My wife knits. One time she used the angora yarn from one of her completed projects for something different. Row by row, she pulled the fuzzy yellow threads out of a sweater that had taken dozens of hours to make. In the underground gathering, I felt like that sweater. The presence of Jesus pulled my life apart, row by row. My past fell open, my accomplishments unraveled, my place in society lost relevance.
 
Confirmation bias is the thought process wherein we only accept affirmations of our previous beliefs and refuse to hear facts that might dispute our conclusions. It leads us to build our lives on suppositions rather than on the truth of God.
 
The cure for confirmation bias is a thorough undoing by the majesty of Jesus. More than a one-off encounter, I must learn to live undone, now, before it happens at the judgment seat. What I’ve accomplished, my culture, the popularity I seek—I need these to unravel so the Lord can make me into something new.
 
Prayer: King of Kings, help me to live undone before you.

 

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Trading Places

He was wounded because of our rebellious deeds,
crushed because of our sins;
he endured punishment that made us well;
because of his wounds we have been healed. (Isaiah 53:5)
 
Jesus left the glory of heaven for the purpose that I might enter it. He went homeless on earth to give me a mansion in paradise. Refused hospitality in many towns, he ensured my permanent welcome into the New Jerusalem. And by relinquishing his rights of sonship he legalized my adoption forever.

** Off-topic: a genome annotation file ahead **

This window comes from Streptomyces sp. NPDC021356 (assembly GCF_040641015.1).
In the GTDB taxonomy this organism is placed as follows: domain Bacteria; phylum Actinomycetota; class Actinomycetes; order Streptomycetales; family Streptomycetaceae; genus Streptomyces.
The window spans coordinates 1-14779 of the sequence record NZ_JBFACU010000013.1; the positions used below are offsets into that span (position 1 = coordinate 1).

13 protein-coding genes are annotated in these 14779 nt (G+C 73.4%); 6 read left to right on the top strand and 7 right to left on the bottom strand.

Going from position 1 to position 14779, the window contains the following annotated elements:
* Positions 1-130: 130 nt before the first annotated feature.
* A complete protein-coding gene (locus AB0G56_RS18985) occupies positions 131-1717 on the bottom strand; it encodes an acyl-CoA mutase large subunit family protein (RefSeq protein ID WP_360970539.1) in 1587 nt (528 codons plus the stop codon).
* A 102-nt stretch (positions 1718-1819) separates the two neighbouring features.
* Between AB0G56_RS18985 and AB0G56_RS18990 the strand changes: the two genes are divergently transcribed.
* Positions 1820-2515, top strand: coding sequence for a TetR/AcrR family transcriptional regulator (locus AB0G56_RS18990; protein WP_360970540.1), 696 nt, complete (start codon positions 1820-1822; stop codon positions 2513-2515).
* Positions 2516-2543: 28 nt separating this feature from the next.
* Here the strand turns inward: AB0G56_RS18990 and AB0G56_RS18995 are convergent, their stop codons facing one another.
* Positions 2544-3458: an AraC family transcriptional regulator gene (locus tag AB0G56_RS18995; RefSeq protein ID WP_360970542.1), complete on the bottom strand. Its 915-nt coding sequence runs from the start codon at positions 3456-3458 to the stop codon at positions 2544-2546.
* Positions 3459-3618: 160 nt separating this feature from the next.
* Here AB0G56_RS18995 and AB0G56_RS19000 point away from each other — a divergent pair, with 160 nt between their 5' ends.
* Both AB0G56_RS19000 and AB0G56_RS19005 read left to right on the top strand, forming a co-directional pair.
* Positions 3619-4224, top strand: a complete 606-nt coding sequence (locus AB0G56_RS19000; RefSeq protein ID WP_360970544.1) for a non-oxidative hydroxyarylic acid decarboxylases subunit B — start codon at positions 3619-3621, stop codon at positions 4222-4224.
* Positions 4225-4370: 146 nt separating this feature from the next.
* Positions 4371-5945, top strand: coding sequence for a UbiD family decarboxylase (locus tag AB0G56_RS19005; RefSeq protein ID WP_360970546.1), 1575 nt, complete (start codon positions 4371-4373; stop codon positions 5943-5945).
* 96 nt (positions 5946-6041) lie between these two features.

Nails in Jesus’s hands and feet, thorns in his head, gasping for air as his lungs collapsed, he voluntarily endured crucifixion so I will never know those agonies in hell, which was my due for treacheries against God. He silently accepted the abuse meant for me—tied to a post, whipped with shards, spit upon and jeered. He was stripped naked and his head was beaten with a rod, and that is exactly how the demons would have treated me for eternity had Jesus not taken my place.
 
The humbling shame of Jesus when spread eagle before the public replaced the embarrassment I would have suffered when every secret is exposed on judgment day. After a lifetime of insolence and apathy my sins filled many pages in the books of heaven. Before the angels and humans from all history, the list was to be read aloud and the images replayed. But when the books are opened, my every sin will be lined out with the red blood of Jesus. My public shame is shifted to the Lamb of God while his virtue flys to me.
 
Jesus lived a sinless life, and when he was done, he laid the robe of his righteousness around my shoulders. He took up my ugly guilt and, though his nostrils burned at the stench, he pulled it over his head. He wore my filth, I wear his purity.
 
Prayer: My blessed Lord Jesus, thank you for trading places.